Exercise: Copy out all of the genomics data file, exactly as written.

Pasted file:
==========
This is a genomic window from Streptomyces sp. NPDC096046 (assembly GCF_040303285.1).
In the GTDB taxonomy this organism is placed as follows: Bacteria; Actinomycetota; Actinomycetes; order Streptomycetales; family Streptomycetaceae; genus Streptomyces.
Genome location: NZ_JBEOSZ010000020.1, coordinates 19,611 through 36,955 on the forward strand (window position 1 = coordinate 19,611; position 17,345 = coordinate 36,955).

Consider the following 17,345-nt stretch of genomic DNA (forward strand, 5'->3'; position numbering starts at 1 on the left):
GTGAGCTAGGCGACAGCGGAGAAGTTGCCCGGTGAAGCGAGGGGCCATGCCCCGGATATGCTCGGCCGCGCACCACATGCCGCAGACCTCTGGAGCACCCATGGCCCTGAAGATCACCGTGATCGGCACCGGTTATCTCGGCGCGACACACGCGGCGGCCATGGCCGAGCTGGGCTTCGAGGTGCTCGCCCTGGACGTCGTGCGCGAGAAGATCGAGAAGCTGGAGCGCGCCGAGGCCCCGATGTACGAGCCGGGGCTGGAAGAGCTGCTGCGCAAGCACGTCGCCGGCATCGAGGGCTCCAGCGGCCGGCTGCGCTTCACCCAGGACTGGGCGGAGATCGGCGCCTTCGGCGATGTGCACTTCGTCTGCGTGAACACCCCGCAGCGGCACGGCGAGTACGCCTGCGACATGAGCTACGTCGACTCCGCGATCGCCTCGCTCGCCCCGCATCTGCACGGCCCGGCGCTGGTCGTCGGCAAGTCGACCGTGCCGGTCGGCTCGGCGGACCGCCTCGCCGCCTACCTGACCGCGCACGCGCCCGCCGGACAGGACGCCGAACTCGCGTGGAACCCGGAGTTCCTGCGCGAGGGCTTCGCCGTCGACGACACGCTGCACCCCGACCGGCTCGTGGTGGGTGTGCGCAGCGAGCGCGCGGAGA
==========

This is a genomic window from Streptomyces sp. NPDC096046 (assembly GCF_040303285.1).
In the GTDB taxonomy this organism is placed as follows: Bacteria; Actinomycetota; Actinomycetes; order Streptomycetales; family Streptomycetaceae; genus Streptomyces.
Genome location: NZ_JBEOSZ010000020.1, coordinates 19,611 through 36,955 on the forward strand (window position 1 = coordinate 19,611; position 17,345 = coordinate 36,955).

Consider the following 17,345-nt stretch of genomic DNA (forward strand, 5'->3'; position numbering starts at 1 on the left):
GTGAGCTAGGCGACAGCGGAGAAGTTGCCCGGTGAAGCGAGGGGCCATGCCCCGGATATGCTCGGCCGCGCACCACATGCCGCAGACCTCTGGAGCACCCATGGCCCTGAAGATCACCGTGATCGGCACCGGTTATCTCGGCGCGACACACGCGGCGGCCATGGCCGAGCTGGGCTTCGAGGTGCTCGCCCTGGACGTCGTGCGCGAGAAGATCGAGAAGCTGGAGCGCGCCGAGGCCCCGATGTACGAGCCGGGGCTGGAAGAGCTGCTGCGCAAGCACGTCGCCGGCATCGAGGGCTCCAGCGGCCGGCTGCGCTTCACCCAGGACTGGGCGGAGATCGGCGCCTTCGGCGATGTGCACTTCGTCTGCGTGAACACCCCGCAGCGGCACGGCGAGTACGCCTGCGACATGAGCTACGTCGACTCCGCGATCGCCTCGCTCGCCCCGCATCTGCACGGCCCGGCGCTGGTCGTCGGCAAGTCGACCGTGCCGGTCGGCTCGGCGGACCGCCTCGCCGCCTACCTGACCGCGCACGCGCCCGCCGGACAGGACGCCGAACTCGCGTGGAACCCGGAGTTCCTGCGCGAGGGCTTCGCCGTCGACGACACGCTGCACCCCGACCGGCTCGTGGTGGGTGTGCGCAGCGAGCGCGCGGAGA